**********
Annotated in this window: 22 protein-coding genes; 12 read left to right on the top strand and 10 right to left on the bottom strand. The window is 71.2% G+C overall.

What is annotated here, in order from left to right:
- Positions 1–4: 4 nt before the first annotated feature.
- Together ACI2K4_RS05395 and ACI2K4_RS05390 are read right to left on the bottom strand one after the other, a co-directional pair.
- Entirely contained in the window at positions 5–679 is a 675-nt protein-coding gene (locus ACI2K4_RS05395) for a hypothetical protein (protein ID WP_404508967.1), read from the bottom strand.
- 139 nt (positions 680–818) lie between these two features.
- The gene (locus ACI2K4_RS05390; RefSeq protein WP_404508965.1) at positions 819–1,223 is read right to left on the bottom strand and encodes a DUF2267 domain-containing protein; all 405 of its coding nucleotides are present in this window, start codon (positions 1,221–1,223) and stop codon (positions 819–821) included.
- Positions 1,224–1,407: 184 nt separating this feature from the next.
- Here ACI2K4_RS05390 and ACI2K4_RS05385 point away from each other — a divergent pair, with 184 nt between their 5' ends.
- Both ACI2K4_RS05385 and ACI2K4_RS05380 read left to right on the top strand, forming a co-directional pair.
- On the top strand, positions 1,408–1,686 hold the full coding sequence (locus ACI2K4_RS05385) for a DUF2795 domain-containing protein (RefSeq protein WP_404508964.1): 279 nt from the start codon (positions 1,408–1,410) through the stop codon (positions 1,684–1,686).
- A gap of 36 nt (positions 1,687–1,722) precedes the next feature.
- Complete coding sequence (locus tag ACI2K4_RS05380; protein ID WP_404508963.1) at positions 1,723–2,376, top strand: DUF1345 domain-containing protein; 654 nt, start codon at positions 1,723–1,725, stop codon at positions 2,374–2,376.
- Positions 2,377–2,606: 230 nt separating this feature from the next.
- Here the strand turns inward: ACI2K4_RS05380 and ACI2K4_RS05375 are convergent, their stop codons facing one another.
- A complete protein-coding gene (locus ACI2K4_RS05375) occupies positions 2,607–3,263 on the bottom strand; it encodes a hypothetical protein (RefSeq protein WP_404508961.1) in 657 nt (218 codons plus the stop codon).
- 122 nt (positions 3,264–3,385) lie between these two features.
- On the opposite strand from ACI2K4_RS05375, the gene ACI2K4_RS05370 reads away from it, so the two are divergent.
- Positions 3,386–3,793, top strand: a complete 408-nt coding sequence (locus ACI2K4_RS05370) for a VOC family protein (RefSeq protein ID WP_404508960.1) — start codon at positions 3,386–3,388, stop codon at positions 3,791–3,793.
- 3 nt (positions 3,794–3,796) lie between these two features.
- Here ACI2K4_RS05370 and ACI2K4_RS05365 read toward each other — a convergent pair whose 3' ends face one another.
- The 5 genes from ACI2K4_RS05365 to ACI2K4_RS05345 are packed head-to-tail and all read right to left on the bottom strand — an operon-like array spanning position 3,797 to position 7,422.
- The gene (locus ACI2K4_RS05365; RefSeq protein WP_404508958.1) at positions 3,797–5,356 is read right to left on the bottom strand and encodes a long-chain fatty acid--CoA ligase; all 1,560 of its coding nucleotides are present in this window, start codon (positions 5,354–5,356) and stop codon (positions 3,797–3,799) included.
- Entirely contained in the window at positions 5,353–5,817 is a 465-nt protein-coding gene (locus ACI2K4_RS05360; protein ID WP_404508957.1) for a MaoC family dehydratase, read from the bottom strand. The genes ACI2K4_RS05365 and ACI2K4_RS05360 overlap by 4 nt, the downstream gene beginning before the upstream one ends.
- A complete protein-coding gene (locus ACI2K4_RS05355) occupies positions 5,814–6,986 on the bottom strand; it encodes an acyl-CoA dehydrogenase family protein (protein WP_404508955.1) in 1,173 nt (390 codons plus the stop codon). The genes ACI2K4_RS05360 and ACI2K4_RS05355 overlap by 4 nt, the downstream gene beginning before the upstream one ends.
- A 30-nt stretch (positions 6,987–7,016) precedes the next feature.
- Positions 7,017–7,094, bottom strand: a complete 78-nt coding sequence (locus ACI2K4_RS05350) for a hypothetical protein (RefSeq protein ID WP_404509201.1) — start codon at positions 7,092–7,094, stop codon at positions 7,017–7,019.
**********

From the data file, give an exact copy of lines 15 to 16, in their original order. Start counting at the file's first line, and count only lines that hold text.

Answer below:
- Here the strand turns inward: ACI2K4_RS05380 and ACI2K4_RS05375 are convergent, their stop codons facing one another.
- A complete protein-coding gene (locus ACI2K4_RS05375) occupies positions 2,607–3,263 on the bottom strand; it encodes a hypothetical protein (RefSeq protein WP_404508961.1) in 657 nt (218 codons plus the stop codon).